Women are too often treated like meat

#YesAllWomen applies to the horror genre too (http://bit.ly/1jVYOEm). Hearing a woman scream onscreen is expected in a horror movie, just like a sharp knife or a drooling fiend. But do so many of those sharp knives and drooling fiend have to slaughter women in situations where they’re naked or sexualized? It’s misogynistic and it’s wrong.

The stories lack sophistication

Monster attacks people. People fight back. End of story. Too often this is as dimensional as horror gets. And yet look at things like “The Omen” which was all about the book of Revelations, or Vincent Price thrillers that quoted Exodus and Shakespeare. Heck, “Seven” was about the most abhorrent sins as deemed by religious leaders from the 14th century (http://bit.ly/1jVZae3). Not every horror movie has to have a doctorate, but it would be nice if they were more cultured than just the pitch of ‘a maniac is on the loose.’

The sets get more attention than the story

Did the production values of the original “Last House on the Left” or “Texas Chainsaw Massacre” leave a lot to be desired? Sure, but their reboots in the last decade spent more moolah on the look of the film than the feel of the film, much to their detriment.

The night has become a crutch

Of course being afraid of the dark is universal, but it gets overdone in film. Dark corridors, shadows at every turn, monsters emerging from the blackness – all good. But scaring up thrills in the day, that’s really something. Steven Spielberg did it in “Jaws”. So did M. Night Shyamalan in “The Sixth Sense”. More filmmakers should try stretching what can be scary.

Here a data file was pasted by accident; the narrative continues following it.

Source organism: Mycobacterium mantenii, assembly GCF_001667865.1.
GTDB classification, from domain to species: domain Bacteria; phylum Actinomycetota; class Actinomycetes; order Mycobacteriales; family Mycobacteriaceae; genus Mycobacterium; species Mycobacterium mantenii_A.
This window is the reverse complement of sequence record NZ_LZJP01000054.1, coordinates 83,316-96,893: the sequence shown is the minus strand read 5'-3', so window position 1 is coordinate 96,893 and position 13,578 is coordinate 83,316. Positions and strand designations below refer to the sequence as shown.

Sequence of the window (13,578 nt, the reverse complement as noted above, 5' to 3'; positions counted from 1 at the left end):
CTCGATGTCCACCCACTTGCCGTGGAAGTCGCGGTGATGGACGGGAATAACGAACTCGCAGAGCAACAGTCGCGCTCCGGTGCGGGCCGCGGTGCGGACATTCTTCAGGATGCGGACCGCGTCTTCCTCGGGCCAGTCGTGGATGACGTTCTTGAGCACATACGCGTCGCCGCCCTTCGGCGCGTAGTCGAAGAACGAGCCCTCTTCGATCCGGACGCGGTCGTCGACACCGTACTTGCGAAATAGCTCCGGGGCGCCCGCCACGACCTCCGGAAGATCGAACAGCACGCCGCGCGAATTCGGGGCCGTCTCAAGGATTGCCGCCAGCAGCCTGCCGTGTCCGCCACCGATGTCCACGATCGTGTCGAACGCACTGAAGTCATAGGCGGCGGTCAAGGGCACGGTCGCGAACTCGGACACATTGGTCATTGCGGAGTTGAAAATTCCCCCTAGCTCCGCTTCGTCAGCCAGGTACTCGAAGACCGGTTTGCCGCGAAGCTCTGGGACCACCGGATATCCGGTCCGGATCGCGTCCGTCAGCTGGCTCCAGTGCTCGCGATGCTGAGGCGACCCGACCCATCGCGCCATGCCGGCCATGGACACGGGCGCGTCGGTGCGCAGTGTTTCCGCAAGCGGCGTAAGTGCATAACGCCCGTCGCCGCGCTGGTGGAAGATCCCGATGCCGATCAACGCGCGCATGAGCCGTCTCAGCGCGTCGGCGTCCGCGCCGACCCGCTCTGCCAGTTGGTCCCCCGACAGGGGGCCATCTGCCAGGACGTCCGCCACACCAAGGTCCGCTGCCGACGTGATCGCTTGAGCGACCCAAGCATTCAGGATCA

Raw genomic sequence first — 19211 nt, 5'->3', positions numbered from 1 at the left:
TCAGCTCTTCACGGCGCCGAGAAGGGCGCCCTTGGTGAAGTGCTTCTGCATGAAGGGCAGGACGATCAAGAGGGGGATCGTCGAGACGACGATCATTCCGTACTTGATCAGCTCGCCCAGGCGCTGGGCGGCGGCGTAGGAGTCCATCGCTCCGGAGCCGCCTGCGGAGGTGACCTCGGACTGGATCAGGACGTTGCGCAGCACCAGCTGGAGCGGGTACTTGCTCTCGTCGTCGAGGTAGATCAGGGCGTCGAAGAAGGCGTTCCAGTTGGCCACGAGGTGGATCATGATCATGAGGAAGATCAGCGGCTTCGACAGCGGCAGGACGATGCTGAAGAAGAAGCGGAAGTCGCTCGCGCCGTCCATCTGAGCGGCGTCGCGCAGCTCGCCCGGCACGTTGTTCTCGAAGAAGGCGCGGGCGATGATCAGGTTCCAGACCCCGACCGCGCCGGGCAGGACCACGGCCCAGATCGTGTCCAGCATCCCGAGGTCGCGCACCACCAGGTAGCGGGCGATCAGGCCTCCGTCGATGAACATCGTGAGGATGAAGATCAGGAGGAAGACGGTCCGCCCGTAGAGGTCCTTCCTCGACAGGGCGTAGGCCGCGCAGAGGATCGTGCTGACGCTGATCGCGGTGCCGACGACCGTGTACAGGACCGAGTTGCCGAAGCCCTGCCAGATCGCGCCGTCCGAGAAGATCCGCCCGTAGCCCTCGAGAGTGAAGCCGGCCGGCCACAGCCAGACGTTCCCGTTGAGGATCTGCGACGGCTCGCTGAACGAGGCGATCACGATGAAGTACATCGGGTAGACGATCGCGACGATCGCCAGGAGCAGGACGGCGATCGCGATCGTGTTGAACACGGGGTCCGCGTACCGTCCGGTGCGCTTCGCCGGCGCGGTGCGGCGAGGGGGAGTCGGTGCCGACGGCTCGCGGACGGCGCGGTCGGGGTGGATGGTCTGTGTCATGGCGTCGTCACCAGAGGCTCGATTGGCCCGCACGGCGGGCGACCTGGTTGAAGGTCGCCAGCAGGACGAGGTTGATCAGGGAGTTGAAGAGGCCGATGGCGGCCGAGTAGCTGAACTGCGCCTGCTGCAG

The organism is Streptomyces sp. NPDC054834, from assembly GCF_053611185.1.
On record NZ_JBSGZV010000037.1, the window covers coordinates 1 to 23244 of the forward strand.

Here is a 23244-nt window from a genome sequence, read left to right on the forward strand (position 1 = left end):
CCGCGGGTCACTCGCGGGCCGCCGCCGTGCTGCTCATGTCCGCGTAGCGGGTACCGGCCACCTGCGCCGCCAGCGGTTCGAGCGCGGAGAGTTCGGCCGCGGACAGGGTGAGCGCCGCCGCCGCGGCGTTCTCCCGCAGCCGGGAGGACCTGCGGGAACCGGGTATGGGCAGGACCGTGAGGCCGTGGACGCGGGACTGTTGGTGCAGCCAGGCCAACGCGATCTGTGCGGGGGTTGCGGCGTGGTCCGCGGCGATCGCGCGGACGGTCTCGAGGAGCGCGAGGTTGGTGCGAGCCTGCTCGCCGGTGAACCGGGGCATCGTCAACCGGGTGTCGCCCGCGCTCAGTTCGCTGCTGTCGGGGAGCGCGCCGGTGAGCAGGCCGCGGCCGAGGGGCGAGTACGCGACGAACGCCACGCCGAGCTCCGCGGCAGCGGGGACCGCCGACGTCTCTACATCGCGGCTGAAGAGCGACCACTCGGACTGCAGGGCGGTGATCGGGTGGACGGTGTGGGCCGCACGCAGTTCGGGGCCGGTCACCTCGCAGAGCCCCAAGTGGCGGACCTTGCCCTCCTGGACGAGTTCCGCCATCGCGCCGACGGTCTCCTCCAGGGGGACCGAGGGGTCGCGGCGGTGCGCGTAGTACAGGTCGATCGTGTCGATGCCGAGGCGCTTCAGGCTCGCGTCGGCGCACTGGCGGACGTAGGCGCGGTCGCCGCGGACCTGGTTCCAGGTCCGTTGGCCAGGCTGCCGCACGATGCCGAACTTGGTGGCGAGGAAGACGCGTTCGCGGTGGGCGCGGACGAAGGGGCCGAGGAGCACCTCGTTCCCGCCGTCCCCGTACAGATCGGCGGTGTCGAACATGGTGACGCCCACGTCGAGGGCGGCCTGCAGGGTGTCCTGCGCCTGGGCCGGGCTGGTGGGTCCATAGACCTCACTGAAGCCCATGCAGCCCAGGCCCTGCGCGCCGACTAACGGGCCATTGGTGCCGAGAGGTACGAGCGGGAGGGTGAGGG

Too many characters carry cameras

‘Found footage’ is a sub-genre that has given a whole new way to present horror but if the characters are busy documenting everything that’s happening to them in a horror movie, aren’t they unworthy of our empathy if they keep filming when all hell breaks loose?

Maybe it’s because long-form stories can go deeper, or because TV is more of a writer’s medium, but the small screen is trumping the big screen when it comes to the great horror these days. NBC’s “Hannibal” has shown that a familiar character can be rebooted with frightening freshness. Showtime’s “Penny Dreadful” has better acting and mood than most any cinema venture. And where does Vera Farmiga really get to shine, in “Bates Motel” or “The Conjuring”? I loved the latter, but the former is Emmy worthy work.

Horror will always find an audience, but TV is proving that viewers aren’t just interested in quick thrills. They will sit for thoughtful, character-driven tales of terror. And if filmmakers approached the genre in a similar fashion, and ixnayed the overdone genre clichés listed here, then horror could truly be in a new ‘golden age’ on both fronts. Here’s hoping.